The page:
Burning Questions: Search for environment-compatible flame retardants
To inhibit or resist the spread of fire flame retardants are applied in a wide range of commercial products like computers, cars, furniture, paints and foams. Some of the brominated flame retardants are under discussion or are banned by the EU as they are considered harmful due to their persistent nature and toxicity. ENFIRO (Life Cycle Assessment of Environment-Compatible Flame Retardants: Prototypical Case Study) is a European research project coordinated by IVM and is recently finalized. The main aim of the project was to study the substitution options for some harmful flame retardants resulting in a comprehensive dataset on the viability of production and application, environmental safety, and a life cycle assessment.
In total 14 halogen-free flame retardants (HFFRs) as alternatives for decaBDE, TBBP-A, and brominated polystyrenes were selected. These flame retardants were studied in five applications - printed circuit boards (PCBs), electronic components, injection moulded products, textile coatings and intumescent paint.
ENFIRO showed that all of the selected alternative flame retardants do fulfill the regulatory fire test. A method was developed using intrinsic flammability properties as well as a simple method for characterizing the fire performance and fire toxicity of polymers using three parameters (fire spread, smoke/ carbon monoxide, inefficiency of combustion). With this model a comparative fire performance assessment of HFFRs vs BFRs could be made. An important finding was that halogen free systems have clear benefits as demonstrated, e.g. less visible smoke, in some cases lower peak heat release rate with halogen free products, and less toxic components in smoke. Both polymers with brominated and halogen-free FR showed similar loss in mechanical properties compared to the polymer alone. All formulations (HFFR and BFR) showed equal or better performance regarding processability for injection moulding. For all polymer systems investigated a HFFR option was found. The results for the PCBs showed that the HFFRs where as good as or better compared to the reference PCBs produced using BFRs. A novel intumescent coating system was developed for pure HIPS, showing good fire performance results and excellent results were obtained for the industry fire standards relevant to the electronics industry as well.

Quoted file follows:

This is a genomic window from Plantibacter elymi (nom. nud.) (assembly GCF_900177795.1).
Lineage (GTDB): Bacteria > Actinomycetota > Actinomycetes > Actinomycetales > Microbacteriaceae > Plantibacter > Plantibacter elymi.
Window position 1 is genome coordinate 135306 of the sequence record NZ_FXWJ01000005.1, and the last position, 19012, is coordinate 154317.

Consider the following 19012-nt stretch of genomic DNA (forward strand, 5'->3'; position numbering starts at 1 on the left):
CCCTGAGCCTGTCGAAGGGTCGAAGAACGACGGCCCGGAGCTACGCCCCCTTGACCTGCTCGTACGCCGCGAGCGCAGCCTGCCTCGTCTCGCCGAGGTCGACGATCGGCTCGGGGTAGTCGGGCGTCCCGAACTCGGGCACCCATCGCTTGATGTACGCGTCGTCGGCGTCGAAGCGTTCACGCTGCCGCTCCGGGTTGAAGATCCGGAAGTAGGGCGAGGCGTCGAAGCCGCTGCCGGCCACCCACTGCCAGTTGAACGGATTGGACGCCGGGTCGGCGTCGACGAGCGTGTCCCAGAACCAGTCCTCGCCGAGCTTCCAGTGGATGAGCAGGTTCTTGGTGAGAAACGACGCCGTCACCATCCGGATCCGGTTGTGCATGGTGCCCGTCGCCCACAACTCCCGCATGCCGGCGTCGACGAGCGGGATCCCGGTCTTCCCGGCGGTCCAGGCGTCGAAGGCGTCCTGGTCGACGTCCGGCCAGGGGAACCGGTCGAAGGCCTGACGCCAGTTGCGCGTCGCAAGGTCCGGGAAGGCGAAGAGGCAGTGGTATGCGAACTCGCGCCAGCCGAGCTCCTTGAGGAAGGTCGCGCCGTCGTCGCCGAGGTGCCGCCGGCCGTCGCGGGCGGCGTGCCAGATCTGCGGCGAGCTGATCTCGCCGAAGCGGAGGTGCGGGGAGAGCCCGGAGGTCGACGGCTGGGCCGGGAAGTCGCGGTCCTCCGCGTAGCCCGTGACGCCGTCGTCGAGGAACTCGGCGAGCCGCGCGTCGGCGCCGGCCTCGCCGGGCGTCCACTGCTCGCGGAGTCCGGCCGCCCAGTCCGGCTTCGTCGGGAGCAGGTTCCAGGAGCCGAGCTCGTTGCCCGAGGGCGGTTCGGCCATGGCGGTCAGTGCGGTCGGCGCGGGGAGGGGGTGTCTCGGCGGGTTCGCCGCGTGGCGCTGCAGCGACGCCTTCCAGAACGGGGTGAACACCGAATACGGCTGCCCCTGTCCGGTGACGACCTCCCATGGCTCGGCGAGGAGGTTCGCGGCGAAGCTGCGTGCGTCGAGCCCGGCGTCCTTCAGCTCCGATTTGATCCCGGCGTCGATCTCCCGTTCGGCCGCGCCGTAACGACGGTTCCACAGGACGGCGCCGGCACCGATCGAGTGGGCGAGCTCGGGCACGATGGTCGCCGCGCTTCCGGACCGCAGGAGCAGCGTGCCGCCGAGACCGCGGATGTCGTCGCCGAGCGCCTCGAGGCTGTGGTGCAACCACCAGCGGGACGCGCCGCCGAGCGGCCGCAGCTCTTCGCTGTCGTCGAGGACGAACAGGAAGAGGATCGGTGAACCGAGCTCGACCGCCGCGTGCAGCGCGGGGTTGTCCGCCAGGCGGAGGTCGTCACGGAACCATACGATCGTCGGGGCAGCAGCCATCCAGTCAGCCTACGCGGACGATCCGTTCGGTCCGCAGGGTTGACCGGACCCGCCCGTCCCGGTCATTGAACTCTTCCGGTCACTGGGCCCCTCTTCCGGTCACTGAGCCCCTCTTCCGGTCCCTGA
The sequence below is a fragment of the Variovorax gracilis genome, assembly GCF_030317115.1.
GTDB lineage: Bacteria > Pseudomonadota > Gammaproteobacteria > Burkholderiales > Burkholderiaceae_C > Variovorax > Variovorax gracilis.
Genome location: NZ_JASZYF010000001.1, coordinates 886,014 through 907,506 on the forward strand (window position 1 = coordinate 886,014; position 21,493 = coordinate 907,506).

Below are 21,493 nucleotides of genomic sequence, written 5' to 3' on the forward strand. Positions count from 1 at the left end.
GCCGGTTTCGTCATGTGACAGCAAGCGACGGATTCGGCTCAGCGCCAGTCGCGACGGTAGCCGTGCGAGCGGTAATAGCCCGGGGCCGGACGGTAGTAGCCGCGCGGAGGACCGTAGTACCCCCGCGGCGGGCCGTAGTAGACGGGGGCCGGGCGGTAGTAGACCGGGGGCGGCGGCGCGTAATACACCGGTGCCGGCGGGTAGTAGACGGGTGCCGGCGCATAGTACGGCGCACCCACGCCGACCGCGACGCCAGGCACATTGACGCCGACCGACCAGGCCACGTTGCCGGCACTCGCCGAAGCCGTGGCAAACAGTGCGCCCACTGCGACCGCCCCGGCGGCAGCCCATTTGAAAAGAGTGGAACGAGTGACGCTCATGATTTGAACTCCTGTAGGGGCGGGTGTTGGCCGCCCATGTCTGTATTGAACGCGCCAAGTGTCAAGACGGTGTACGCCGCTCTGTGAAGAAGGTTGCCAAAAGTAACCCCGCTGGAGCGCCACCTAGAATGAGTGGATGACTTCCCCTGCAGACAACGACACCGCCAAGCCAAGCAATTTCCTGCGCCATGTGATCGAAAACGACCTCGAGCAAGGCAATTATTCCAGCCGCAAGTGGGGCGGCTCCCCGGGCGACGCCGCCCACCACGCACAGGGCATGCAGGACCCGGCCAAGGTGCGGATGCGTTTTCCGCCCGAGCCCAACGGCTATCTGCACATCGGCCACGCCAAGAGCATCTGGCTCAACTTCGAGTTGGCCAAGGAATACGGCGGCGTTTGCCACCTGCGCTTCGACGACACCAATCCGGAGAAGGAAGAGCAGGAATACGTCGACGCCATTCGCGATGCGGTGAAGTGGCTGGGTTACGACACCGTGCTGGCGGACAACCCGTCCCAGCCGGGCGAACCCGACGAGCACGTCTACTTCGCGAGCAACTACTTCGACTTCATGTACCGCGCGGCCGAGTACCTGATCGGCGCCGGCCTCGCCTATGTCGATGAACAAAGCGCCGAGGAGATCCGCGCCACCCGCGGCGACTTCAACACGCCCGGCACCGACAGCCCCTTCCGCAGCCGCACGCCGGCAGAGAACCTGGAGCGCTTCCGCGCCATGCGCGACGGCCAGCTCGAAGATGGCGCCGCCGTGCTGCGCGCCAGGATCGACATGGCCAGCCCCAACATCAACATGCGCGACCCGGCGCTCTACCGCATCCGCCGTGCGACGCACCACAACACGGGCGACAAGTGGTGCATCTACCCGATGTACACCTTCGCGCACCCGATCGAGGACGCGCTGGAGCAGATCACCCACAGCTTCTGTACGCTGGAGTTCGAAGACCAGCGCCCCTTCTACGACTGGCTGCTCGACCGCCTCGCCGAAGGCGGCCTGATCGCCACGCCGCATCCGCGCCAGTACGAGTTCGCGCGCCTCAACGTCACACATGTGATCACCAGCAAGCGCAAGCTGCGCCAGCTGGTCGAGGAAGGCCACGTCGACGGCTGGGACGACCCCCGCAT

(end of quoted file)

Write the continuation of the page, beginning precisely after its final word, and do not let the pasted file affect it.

From the initial selection of 14 alternative flame retardants seven were found to be less toxic and also accumulated less in the food chain than the BFRs. Environmental fate models predicted that the organic HFFRs would be found primarily in soils, sediments and dust and to a lesser extent in water and air. Controlled air emission experiments showed that all organic HFFRs emitted from polymers at elevated temperature but not at lower temperatures. Leaching experiments showed that both HFFRs and BFRs can leach to water. For some polymers no differences in leaching behaviour were found between BFRs and HFFRs, but some HFFR systems had higher leaching properties than BFRs (e.g. polymeric based BFRs). The type of polymer is the main parameter determining the leaching behaviour. Analysis of organic HFFRs in dust from microenvironments and environmental samples showed highest concentrations on and around electronic equipment, in sediment and sewage sludge.
The environmental and human risk assessments showed that the predicted environmental and human exposure concentrations were below the toxicity thresholds for the selected HFFRs. However, the lower risk of selected HFFRs compared to selected BFRs is mainly due to the lower hazards of the HFFRs, and not due to a lower exposure. Reducing the leaching of HFFRs is a next challenge for the development of new FRs. The comparative life cycle assessment (LCA) of BFR vs HFFRs, using a laptop as case study showed that the waste phase was the most relevant. Especially, the formation of brominated dioxins out of BFRs during improper electronics waste treatment had a strong negative impact on the LCA-scores. Overall the LCA performance of the HFFR scenario was better than for the BFR scenario. The same life cycles were also evaluated on social criteria using a Social Life Cycle Assessment. Several hotspots are found in the raw material mining phase.
In conclusion, ENFIRO showed that viable alternative flame retardants are available. Some HFFRs showed less risk for the environment and human health, and show similar fire performance and technical application capabilities as BFRs.
ENFIRO coordinated by IVM researcher Dr. Pim Leonards, started in September 2009 and ended November 2012. The ENFIRO consortium is a unique collaboration between industries, SME's and universities with a wide variety of scientific disciplines. The ENFIRO project team includes VU University Amsterdam (IVM), University of Ulster, Clariant Produkte (D) GmbH, IRIS Vernici s.r.l., Procoat, IVAM, Stockholm University, Utrecht University (IRAS), Swerea IVF AB, University of Amsterdam, Callisto Productions Ltd, and ITRI Ltd. The project is carried out with financial support from the European Community's Seventh Framework Programme (no 226563).
Contact information: Dr. Pim Leonards
More information: website ENFIRO (www.enfiro.eu)